The timing of her detention by Putin’s Kremlin made that clear, as did the nine-year sentence she received. Griner’s arrest bore hallmarks of another recent instance of attempted Russian hostage diplomacy. In April 2019, Naama Issachar, a U.S.-Israeli dual national, was detained after a small amount of cannabis was found in her luggage. She was swiftly sentenced to seven and a half years in jail. Moscow reportedly sought to use her as leverage to secure the release of Aleksei Burkov, a hacker and alleged cybercriminal awaiting extradition in Israel to the United States at the time. Burkov was extradited to the United States nonetheless. Ultimately, Putin agreed to pardon Issachar at the request of Israel’s then-and-now-again prime minister, Benjamin Netanyahu. The only quid pro quo appears to have been agreeing to transfer a plot of land in Jerusalem’s Old City to a Russian Orthodox organization over a rival Germany-based Orthodox claimant.

The Kremlin set its sights higher with Griner’s detention. The Biden administration disastrously misplayed its hand by suggesting a swap this summer of both Griner and Paul Whelan, a U.S.-U.K.-Irish-Canadian quadruple national serving a 16-year espionage sentence, for Viktor Bout, a former Soviet military officer and convicted arms dealer who had been serving a 25-year sentence on charges of conspiracy to kill Americans and U.S. officials. Bout’s infamy was sufficient to be the basis of the 2005 Nicolas Cage epic, Lord of War, five years before his arrest. It presciently ends with Cage’s release in an apparent backroom deal.

Russia has sought Bout’s release ever since he was initially arrested in Thailand in 2010, having reportedly offered Bangkok cheap oil and fighter aircraft if it would refrain from sending him to the United States. Since his extradition, he has been atop the Kremlin’s wish list, with Moscow repeatedly suggesting including him in swaps.

The first error with the Biden administration’s offer was that it made clear the priority it placed on Griner’s freedom. But the far graver error was violating the principle of not offering a civilian with no security service or diplomatic link in exchange for a security actor. This violated the norms of spy-swap diplomacy and set a dangerous precedent that will reverberate through kidnap-for-ransom markets. Although Whelan’s family and the U.S. government deny that he had any intelligence affiliation, his background, private security work, increasingly frequent trips to Russia before his arrest, and friendship with Russian military and FSB officers would have made it at least appear to be a classic spy-swap. Whelan-for-Bout may have been a deal as imbalanced as Griner-for-Bout, but it would have been far less dangerous.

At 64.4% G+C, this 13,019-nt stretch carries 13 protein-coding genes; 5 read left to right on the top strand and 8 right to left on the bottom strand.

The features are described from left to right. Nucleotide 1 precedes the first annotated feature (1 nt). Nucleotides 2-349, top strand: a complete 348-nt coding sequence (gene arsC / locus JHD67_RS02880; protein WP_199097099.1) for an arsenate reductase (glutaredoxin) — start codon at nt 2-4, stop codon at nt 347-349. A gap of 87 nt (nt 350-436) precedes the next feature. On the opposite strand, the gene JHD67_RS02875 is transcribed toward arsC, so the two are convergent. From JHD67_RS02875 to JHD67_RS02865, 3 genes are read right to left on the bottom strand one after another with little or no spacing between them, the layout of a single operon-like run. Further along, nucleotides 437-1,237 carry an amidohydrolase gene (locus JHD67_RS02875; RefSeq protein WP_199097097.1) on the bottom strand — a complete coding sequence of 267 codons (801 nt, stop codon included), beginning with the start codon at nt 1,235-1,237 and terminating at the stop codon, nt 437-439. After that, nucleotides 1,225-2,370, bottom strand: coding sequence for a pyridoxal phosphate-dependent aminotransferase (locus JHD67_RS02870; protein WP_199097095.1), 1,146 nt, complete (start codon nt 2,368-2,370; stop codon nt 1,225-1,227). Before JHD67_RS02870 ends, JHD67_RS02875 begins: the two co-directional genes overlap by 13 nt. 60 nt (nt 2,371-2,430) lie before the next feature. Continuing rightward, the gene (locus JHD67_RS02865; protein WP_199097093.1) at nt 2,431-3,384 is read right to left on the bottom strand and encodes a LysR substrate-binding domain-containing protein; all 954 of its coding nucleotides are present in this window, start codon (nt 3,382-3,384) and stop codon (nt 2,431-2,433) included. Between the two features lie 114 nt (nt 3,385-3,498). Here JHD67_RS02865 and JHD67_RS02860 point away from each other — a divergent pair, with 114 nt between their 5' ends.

Kidnapping and hostage-taking may not appear logical at first, but Anja Shortland demonstrated in her 2019 book, Kidnap: Inside the Ransom Business, that it is governed by market principles. One can even get insurance. Shortland’s book explained how “ransom settlements set precedents which shape and constrain subsequent negotiations.” Successful innovations will be imitated. This applies both to increasing the risk of kidnapping and decreasing it.

A deal for two supposed spies or hostile security actors has plenty of precedent and thus would have little impact on the market. Whelan-for-Bout would have been a far safer trade than the one that was ultimately executed on Dec. 8, in which Griner was swapped for Bout. Although Whelan’s family has supported the Bout-Griner exchange, hopeful that it will set the ground for his release, it is likely to have the opposite effect. Most countries have largely sought to avoid swapping civilians for security actors for decades. The lesson of why appears to have been forgotten.

Palestine’s Black September terrorist organization infamously sought to swap prominent victims for the release of its political allies. Black September was the group behind the devastating 1972 Munich Olympics attack, in which it initially took the Israeli team hostage. That ended with 11 of the team members dead after a botched German effort to free them by force. A German police officer and five members of Black September were killed as well. But it was the aftermath of the attack that highlighted the dangers of agreeing to swapping civilians for security actors, in this case terrorists. Other members of Black September hijacked Lufthansa Flight 615 the following month and successfully negotiated the release of the three surviving gunmen behind the Olympics attack in exchange for its passengers and crew’s safe release.